Published: Saturday magazine, Nation newspaper 3 March 2018
Above: Chebara dam, 34 kilometers from Iten, it was opened in 1999 by the then president – Moi.
From Iten in Elgeyo Marakwet in western Kenya, the itinerary is set for Rimoi National Reserve along the new route that’s been chiselled down the Cherangani Hills. We have the option to turn right for Arror or left for Rimoi or Kamnarok national reserves.
Stopping en route at Chebara dam, 34 kilometers from Iten, it was opened in 1999 by the then president – Moi. The water flows 64 kilometers by gravity to the taps of Eldoret. Samson Makokha at the dam guides us into the power house with the turbines. I peer down the 75-meter deep tunnel winding its way to the connecting underground passage to surface some meters away. It’s a steep, vertical climb down.
Outside again, yellow-billed ducks line the spillway. “That’s Kipkunur hill and the water for the dam is from Moiben River,” continues Makokha. At this point, l’m really interested because Moiben is fed by the 22,000-hectare -Embobut Forest in the Cherangani Hills. The forest is the source of major rivers like Turkwel flowing into Turkana while Moiben and Chepkaitit drain into Victoria. Yet it’s a forest in dispute with population increase over the decades leading to degradation in this important water tower.
After lunch at Chebara centre in the local hoteli, we drive past the wheat fields of Uasin Gishu and back into Elgeyo Marakwet County to turn in along a dust road through a strip of indigenous forest on the Cherangani Hills. It’s too beautiful to ignore.
Parking by the side of the road Micah Kiptoo and l step on crinkling leaves through towering trees. I’m told the forest is called Matira in the larger Sangurur but that’s all. A few meters in it shows signs of logging and charcoal. With no guide to accompany us, we turn back.
Then the fun begins.
It needs a local to manoeuvre the sharp hairpin bends and turns on the rough road down. At points Laban Kipkore at the wheel has to stop and negotiate the bends. At one point a freshly-killed boomslang snake, a meter-long has been abruptly killed while trying to swallow its little meal. It’s a casualty of ignorance as its best to leave reptiles in the wild alone.
A group of kids wave to us at the top of the escarpment. It’s unbelievable but the same kids catch up with us at the bottom having run in a straight line down the escarpment carrying their sacks. No wonder we get all our best runners from these sides.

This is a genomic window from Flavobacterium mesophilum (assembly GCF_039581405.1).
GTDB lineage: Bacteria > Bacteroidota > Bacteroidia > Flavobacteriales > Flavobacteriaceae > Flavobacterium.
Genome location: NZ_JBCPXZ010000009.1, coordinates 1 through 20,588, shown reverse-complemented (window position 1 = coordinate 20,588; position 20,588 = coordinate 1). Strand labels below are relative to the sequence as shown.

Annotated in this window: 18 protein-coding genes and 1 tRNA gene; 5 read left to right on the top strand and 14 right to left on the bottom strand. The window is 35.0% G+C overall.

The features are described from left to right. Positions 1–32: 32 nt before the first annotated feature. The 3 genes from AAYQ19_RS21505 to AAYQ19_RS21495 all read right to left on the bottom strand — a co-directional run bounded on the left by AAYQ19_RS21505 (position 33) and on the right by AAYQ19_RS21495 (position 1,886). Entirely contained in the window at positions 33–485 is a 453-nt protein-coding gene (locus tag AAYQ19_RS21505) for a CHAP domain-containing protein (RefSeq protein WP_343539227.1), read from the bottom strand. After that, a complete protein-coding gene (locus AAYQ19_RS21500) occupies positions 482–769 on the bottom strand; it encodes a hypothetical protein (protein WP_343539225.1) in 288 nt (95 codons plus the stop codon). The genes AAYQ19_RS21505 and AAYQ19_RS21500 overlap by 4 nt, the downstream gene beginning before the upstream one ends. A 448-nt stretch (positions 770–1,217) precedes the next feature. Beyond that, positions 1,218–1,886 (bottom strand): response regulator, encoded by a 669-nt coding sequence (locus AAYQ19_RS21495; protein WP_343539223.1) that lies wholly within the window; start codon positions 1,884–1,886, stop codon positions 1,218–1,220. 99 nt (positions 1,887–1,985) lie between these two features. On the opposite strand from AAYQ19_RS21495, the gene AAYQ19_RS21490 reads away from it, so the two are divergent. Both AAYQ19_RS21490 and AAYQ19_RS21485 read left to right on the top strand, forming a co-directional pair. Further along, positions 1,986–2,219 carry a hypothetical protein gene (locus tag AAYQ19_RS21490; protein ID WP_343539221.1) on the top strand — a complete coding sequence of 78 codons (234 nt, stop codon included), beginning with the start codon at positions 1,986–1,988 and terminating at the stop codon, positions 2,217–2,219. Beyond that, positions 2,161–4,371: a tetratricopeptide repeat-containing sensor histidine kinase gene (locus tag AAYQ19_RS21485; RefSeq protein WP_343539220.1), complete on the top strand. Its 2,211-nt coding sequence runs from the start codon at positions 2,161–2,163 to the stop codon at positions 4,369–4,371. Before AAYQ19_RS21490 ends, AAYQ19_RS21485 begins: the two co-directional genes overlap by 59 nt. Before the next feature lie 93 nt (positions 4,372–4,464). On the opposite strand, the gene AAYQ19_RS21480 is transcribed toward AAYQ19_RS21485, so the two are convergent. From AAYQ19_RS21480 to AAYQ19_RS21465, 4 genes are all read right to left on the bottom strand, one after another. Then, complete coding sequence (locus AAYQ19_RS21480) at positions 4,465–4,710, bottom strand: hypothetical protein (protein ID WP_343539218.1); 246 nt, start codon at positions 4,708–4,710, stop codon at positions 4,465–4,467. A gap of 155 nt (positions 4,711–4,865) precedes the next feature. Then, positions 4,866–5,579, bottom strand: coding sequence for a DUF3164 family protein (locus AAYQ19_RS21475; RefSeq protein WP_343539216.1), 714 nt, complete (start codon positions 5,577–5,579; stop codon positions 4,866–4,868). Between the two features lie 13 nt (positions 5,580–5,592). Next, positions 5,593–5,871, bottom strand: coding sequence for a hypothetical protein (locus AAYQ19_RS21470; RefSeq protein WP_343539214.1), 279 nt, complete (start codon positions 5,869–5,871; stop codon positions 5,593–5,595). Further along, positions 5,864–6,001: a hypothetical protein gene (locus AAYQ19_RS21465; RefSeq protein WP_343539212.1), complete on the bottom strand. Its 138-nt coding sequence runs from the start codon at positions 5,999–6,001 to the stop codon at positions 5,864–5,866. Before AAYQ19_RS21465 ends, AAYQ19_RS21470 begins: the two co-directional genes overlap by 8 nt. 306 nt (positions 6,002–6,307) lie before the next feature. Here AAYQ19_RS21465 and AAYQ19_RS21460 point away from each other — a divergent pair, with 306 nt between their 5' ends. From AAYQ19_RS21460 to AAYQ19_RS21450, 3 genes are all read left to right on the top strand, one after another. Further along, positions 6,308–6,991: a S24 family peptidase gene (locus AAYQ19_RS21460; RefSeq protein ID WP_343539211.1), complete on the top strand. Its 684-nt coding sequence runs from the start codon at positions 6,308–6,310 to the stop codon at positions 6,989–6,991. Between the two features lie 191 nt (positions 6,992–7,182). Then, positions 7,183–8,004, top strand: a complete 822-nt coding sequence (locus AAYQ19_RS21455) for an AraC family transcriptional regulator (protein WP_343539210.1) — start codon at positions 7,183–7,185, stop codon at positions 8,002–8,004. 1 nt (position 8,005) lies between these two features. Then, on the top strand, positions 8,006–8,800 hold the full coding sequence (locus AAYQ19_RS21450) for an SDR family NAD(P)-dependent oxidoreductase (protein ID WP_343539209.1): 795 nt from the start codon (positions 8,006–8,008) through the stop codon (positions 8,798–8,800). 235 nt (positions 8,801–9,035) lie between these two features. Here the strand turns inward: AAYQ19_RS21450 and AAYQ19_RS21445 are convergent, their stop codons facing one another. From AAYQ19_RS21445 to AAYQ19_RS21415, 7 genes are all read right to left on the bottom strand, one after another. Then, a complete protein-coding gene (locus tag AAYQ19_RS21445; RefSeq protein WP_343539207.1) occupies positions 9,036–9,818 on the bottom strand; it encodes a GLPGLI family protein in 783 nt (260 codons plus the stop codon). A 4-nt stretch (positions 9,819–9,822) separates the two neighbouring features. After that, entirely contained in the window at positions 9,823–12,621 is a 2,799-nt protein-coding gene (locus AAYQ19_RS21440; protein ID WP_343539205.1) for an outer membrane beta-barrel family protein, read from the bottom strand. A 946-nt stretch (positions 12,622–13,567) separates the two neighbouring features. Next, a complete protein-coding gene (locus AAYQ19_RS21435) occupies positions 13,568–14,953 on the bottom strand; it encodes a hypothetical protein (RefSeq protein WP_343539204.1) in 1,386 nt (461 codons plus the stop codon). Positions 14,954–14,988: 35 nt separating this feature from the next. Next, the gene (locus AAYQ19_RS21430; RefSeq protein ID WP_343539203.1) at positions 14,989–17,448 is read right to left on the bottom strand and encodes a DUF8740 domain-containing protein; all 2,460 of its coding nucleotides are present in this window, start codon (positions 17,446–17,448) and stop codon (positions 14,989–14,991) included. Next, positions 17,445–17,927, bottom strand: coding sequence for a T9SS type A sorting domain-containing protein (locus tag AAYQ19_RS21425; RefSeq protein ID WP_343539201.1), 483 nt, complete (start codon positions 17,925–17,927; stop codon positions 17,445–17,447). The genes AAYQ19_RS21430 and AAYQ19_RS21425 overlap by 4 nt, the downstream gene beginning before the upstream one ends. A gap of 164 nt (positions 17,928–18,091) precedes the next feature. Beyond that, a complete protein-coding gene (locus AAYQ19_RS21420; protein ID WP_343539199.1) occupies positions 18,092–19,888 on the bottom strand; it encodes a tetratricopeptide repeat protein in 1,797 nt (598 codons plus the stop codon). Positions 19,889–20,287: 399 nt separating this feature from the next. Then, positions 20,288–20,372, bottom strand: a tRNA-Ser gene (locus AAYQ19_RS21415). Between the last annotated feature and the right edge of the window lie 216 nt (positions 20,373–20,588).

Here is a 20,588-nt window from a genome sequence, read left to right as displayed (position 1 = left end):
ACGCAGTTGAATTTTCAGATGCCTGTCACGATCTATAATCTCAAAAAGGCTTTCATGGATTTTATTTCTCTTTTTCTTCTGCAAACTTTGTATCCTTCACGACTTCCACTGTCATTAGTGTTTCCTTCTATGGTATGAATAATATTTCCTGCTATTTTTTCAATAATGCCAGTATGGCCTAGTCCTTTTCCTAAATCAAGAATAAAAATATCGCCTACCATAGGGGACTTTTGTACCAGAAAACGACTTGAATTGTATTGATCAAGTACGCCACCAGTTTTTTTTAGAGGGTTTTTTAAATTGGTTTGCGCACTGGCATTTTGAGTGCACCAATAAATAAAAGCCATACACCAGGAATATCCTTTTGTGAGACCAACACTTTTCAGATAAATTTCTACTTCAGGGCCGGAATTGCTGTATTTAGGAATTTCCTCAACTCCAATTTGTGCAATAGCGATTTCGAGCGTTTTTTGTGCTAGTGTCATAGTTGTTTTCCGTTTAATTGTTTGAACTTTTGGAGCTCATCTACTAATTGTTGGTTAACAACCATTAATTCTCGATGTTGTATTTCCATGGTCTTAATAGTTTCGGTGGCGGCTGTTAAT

Having reached the bottom, we’re turn for Rimoi to camp for the night with a stop at Kabulwo centre for tea.
It’s dry on the plains. Inside Rimoi, we try our luck to look for crocodiles at the new dam but don’t see any
The reserve is famous for its elephants from as far as Nasalot in the north and is reputed to be a breeding ground for the elephants. Recently a herd of Rothschild giraffes from Kruger (not the South African park but the one in Eldoret) was moved to the reserve with plans of bringing other herbivores to stock it up. The Rothschild giraffe is one of the most endangered giraffe with 167 estimated in the wild in 2016. Historically they were in the area until a century ago when all were poached or suffered the decline of natural browsing spaces.
On the banks of Kerio River the camp is set. The river is almost dry with cattle coming to drink in the puddles and people digging for water.
The following morning crossing it into Kamnarok to the ox-bow lake, it’s got water in it but increasingly being carpeted by the infamous invasive water hyacinth and other weeds.
Nevertheless it’s an interesting hour spent with the local fishers digging for earth-bound crickets to use as bait and birding.
Back into Rimoi, by the towering termite mounds of rich red earth, the young ranger fills us in with exciting news.
“At night, especially during moonlight, the pangolins come out to dig for the termites. You can hear them walk around because the scales make noise,” she tells.
Today, the pangolin is the world’s most trafficked mammal hunted for its meat and scales. Since 2016, all commercial trade in pangolin has been banned by the Conventions on International Trade in Endangered Species of Wild Fauna and Flora (CITES).
I make a mental note to do a night walk with the ranger next time. Then she points to the greater kudu horn – once also plentiful in the area. The horn, locally called riambut was blown by Kalenjin elders to announce occasions like births and marriages.
Nairobi to Rimoi on Kenya’s west side is 346 kilometers – from Nairobi, take the Nakuru-Baringo road and turn left on C51 – if you don’t, Lake Baringo it 40kms away. L. Bogoria is close.
Lots of places to stay in Iten: Kerio View, High Altitude Training Centre Iten , AIC Cheptebo Rural Development Centre (in the valley) or camp in the beautiful campsite in Rimoi. There are tents available.